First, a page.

Another Time Leaving

She wakes up first.

It's not often she shares a bed with him; rarer still that she lets herself fall asleep. She's always gone long before he wakes up. This particular night finds them in a hotel in Berlin. He had a job, she followed, they saved each other's lives. A normal day in the life. It's always hotels, she thinks absently. She's never been to his apartment, and doesn't know where hers is. That's a line she doesn't want to cross, a level of intimacy she can't bring to this relationship.

She knows she should be leaving. It's already three a.m., and Leon usually wakes up around five. But she can't bring herself to move. Normally, they sleep on opposite sides of the bed—or rather, he sleeps, she pretends to do so until it's time to leave. But tonight, for some reason, they're tangled together in the middle of the bed. He's got one leg thrown over hers, and his arm curled around her back. Her head is tucked against his chest, and she's draped one arm across his waist. She tells herself she's not moving because she doesn't want to wake him, but that's not really true.

She wants to feel human for a little while longer. Her job requires that she deny herself of anything she might want… emotions, human contact—if it's not part of the mission, it's not necessary. These liaisons, these nights spent with him, are a rare chance to be a woman, not a weapon. She can't ever let herself feel safe, or wanted, or protected. But now, as she listens to Leon's heartbeat, she feels all of that. And it's so hard to let go.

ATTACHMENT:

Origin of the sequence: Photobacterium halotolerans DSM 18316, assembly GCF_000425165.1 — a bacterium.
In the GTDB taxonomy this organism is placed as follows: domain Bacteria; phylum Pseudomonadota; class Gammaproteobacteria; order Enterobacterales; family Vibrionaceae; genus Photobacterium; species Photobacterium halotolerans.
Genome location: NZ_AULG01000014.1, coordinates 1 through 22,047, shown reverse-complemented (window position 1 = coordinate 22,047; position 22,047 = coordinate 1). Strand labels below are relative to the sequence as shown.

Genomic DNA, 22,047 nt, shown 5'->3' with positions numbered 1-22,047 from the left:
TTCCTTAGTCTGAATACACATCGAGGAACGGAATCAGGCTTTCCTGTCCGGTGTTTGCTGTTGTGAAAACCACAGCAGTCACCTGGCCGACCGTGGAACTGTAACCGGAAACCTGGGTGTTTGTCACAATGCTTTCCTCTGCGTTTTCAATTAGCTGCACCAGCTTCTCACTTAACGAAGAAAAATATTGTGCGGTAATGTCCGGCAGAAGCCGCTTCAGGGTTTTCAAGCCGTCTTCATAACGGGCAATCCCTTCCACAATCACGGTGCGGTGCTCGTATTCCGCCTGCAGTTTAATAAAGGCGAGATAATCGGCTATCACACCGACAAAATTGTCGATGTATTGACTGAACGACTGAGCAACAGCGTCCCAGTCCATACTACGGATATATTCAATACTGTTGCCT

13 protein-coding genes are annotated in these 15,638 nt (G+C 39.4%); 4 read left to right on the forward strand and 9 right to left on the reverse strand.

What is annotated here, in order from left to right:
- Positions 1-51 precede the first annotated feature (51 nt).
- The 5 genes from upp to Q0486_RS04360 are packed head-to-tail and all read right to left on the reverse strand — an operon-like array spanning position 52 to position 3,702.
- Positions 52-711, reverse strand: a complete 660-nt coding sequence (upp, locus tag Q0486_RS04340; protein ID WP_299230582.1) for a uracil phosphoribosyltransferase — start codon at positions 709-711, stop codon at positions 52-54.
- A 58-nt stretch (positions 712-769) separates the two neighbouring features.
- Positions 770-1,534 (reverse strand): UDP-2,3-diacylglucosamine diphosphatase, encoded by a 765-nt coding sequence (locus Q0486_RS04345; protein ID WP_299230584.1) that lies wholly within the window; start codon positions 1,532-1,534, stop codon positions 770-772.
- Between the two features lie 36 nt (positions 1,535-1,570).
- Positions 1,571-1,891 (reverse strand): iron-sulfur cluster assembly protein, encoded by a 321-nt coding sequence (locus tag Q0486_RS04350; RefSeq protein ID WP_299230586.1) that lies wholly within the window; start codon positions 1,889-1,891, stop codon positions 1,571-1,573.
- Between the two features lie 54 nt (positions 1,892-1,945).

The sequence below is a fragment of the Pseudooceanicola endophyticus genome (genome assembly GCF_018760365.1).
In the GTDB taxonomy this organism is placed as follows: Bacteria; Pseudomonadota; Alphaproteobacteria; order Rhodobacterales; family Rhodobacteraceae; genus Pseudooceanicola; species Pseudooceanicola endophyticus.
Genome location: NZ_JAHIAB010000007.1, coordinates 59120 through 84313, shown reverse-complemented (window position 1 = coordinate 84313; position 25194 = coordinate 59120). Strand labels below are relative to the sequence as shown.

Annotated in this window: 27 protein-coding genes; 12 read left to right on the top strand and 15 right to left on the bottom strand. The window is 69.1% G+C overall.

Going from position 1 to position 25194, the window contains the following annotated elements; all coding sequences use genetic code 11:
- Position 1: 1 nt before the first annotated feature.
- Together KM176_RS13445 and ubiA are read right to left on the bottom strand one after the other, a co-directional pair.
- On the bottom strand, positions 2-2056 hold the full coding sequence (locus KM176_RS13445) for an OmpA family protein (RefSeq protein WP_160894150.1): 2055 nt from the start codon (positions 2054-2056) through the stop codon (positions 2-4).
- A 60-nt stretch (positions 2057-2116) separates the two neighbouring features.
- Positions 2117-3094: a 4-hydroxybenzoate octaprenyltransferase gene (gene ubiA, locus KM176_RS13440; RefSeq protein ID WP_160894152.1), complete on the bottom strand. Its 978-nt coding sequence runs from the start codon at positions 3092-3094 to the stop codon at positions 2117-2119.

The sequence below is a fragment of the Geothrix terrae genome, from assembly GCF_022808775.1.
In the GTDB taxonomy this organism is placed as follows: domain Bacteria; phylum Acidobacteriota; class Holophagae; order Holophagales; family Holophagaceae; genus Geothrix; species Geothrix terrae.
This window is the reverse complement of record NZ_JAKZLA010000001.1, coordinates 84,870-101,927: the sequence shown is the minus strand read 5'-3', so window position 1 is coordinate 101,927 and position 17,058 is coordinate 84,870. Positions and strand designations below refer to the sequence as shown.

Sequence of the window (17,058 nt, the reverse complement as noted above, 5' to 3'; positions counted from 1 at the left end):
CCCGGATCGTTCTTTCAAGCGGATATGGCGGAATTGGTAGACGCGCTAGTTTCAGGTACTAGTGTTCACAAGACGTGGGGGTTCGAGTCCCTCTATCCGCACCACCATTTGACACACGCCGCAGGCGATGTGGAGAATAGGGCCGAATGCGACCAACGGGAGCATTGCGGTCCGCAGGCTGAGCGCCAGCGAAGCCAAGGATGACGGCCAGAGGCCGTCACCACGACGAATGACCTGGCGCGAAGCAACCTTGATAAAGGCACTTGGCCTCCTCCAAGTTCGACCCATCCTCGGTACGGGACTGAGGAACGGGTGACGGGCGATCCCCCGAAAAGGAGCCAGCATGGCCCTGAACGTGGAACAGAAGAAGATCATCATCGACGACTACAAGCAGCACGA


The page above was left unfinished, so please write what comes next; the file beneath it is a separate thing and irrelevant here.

He's the same way, she knows. Giving up your sense of self for the betterment of the cause, stealing brief moments for yourself—its part of their life. They chose it, and now they have to live with it. She suspects that Leon's kept more of an identity than she has. He knows his purpose, his past, his name.

Once, he asked what her real name was. She gave him a cryptic reply about names being whatever you answer to, in order to cover up the fact that she didn't know. She's had many names, but she knows none of them are her "real" name. Ada Wong might as well be; it's what he calls her, and he makes her feel real.

Reluctantly, she begins to disentangle herself from him. As she slides out of bed and gets dressed, she can sense her emotions fading. They don't disappear; she's not a complete automaton, despite what some in the organization say about her. She's simply in control. But she doesn't feel safe anymore, and there's an empty place inside where that feeling should go.

She pauses at the window and looks back at Leon. He's still asleep, the streetlight outside highlighting his face. She turns away. There are so many reasons this is wrong. They're playing for rival sides, they can't ever be anything close to normal, they way he makes her feel is addictive and weakening. But she doesn't care. They can have the rest of her—her past, her present, her future, her name—but she's keeping Leon. He's the only thing that counts.